Whatever Keeps the Lights On

In these days of Stay in Place, Hunker Down, and Quarantine, I can say assuredly that the world feels as though it has been turned on its head.  While there are no known active cases of COVID-19 in the community [yet], the preparation is evident.  Businesses are closed down, folks have been furloughed, parking areas and lots once full are largely empty, and pretty much all social activities are canceled indefinitely until this threat passes.  Yet many are still on the front lines of working directly with the public at large and these folks have my utmost respect.  Their efforts make it easier to accept the reasoning for sheltering.

In Alaska, schools are closed until May 1st [at least].  As with all teachers,  I’ve spent too many hours last week online, moving my English classes to an online platform that will hopefully allow my students to keep moving forward in the month ahead.  Tuesday will offer a better idea on how effective this plan is while both teachers and students adjust to this learning curve and either gather, assess and post work OR complete and submit assignments.  The online platforms in my house will be smoking come Tuesday.  My daughter will be taking her online courses while I monitor my online courses.  Interesting times!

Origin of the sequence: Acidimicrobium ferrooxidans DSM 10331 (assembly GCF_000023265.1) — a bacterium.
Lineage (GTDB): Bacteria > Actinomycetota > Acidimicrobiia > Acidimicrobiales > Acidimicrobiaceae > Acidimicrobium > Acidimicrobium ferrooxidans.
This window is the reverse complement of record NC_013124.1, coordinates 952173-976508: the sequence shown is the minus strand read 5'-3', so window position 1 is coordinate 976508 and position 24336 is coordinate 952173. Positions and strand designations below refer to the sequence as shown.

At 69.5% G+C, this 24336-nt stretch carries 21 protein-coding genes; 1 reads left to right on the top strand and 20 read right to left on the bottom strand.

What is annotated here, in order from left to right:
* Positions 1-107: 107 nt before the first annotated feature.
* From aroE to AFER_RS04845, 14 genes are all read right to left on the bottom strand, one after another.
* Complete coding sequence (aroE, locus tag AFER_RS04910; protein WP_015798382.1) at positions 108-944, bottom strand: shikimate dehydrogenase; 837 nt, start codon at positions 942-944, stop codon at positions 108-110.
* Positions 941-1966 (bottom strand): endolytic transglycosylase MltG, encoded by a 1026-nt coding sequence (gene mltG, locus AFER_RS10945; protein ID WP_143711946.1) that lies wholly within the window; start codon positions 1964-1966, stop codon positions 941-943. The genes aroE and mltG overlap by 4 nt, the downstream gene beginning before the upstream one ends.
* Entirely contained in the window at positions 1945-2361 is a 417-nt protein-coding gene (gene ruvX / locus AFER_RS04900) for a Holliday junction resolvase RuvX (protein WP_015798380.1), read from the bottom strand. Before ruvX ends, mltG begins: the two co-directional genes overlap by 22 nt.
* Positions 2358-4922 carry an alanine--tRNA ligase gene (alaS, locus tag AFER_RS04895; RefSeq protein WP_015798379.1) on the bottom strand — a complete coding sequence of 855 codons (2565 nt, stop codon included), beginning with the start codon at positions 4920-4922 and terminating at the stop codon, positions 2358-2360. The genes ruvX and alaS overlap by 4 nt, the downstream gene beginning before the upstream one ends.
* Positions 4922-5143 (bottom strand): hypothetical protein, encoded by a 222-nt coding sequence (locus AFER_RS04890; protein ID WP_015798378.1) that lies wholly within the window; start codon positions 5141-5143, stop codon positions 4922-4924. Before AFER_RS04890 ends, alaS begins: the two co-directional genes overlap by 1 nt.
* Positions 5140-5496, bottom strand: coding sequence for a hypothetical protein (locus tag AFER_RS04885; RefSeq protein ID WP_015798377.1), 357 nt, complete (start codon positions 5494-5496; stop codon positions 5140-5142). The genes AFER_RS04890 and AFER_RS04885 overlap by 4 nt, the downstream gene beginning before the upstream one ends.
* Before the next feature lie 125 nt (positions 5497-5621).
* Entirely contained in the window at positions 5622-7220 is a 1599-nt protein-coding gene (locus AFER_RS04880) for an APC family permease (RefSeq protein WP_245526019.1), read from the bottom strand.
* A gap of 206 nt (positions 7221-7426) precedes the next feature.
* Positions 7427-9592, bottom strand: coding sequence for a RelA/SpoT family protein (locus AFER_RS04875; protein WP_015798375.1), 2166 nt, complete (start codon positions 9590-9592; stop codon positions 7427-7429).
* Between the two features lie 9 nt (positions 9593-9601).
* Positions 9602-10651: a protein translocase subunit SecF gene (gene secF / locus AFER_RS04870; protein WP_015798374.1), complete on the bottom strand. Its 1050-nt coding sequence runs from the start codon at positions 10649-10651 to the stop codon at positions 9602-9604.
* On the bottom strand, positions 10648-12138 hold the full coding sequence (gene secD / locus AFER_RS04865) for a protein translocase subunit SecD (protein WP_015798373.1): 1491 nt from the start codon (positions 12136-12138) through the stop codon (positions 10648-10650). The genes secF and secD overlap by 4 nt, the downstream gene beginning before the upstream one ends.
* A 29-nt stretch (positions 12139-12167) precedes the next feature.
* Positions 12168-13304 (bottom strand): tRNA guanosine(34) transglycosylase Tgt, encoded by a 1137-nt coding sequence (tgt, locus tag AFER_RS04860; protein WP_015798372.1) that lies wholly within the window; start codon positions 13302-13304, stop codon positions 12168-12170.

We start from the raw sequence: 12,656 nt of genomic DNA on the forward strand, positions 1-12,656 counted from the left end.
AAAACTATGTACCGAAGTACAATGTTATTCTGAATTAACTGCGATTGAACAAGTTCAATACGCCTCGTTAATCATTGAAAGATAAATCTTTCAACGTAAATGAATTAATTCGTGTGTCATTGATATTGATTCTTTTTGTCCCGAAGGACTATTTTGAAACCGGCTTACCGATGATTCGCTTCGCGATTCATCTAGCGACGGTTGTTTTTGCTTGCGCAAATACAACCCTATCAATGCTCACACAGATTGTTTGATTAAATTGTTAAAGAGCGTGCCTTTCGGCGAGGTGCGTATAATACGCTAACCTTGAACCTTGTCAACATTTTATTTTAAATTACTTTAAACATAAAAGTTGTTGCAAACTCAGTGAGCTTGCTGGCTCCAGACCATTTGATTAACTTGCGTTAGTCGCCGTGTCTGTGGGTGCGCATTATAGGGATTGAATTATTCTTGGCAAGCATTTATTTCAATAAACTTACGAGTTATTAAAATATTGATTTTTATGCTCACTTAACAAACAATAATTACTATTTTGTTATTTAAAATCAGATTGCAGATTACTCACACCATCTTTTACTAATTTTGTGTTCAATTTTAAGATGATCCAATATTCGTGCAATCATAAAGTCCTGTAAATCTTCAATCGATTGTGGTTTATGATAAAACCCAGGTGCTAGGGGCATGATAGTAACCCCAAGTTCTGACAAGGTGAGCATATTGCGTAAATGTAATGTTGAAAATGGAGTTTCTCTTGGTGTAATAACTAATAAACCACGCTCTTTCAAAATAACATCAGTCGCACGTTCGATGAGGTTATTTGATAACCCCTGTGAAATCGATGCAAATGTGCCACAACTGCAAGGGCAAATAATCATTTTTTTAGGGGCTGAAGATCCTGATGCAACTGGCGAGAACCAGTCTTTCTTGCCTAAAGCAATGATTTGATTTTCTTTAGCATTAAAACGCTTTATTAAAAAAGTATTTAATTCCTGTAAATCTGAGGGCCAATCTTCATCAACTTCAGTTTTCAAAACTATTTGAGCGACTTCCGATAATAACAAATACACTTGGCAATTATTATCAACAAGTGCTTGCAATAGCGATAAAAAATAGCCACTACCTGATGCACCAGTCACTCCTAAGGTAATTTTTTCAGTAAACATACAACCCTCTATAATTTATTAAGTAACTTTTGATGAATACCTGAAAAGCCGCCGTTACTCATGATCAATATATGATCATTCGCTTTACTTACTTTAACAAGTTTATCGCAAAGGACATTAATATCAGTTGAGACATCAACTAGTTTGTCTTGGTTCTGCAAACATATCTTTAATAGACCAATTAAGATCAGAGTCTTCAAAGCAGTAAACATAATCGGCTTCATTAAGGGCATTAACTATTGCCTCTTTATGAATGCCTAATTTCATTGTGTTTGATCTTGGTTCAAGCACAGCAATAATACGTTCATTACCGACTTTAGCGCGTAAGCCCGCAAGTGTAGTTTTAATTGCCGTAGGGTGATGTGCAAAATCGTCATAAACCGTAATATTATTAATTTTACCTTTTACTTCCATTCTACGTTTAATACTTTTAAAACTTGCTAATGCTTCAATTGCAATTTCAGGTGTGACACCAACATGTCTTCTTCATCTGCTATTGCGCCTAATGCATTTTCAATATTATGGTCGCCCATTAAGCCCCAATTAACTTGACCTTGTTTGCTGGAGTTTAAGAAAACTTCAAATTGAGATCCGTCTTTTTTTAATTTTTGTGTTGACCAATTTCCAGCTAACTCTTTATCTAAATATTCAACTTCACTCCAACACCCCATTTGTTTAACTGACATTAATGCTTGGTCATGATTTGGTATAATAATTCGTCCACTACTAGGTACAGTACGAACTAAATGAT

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So it was timely that the literary journal Whatever Keeps the Lights On published its special edition anthology, “Stolen Moments:  Poem Written at Desk Jobs” at this given time.  One, we all been given this strange time to tend, reflect, and — at least in my home, read.  Two, I’m happy to share that I have a couple of poems in this issue, “How to Disappear” and “Tidal Zone.”  I’m grateful the editors gave these two a home in their pages.

If you’re not actively writing, take a chance that you’ll find work within these pages that piques your interest.  Besides, Old Harbor Books is closed Sundays and this means no home delivery from our locally owned independent bookstore which is also trying to keep a stop in the door and business moving forward.

It’s a wild world out there, friends. Stay safe!


Halfway Down the Stairs

I think a poet’s four-leaf clover might well be akin to publishing a poem on the 1st of March.  Thank you to Halfway Down the Stairs for publishing “Emily’s To-Do List,” a poem I wrote on Emily Dickinson’s birthday.  It was actually written to serve as an example of a list poem for my high school students in Creative Writing, but I tinkered enough with it that it hopped into my submissions folder and out it went to to the world.  I’m happy that it found its home in this quarterly journal devoted to “Milestones.”

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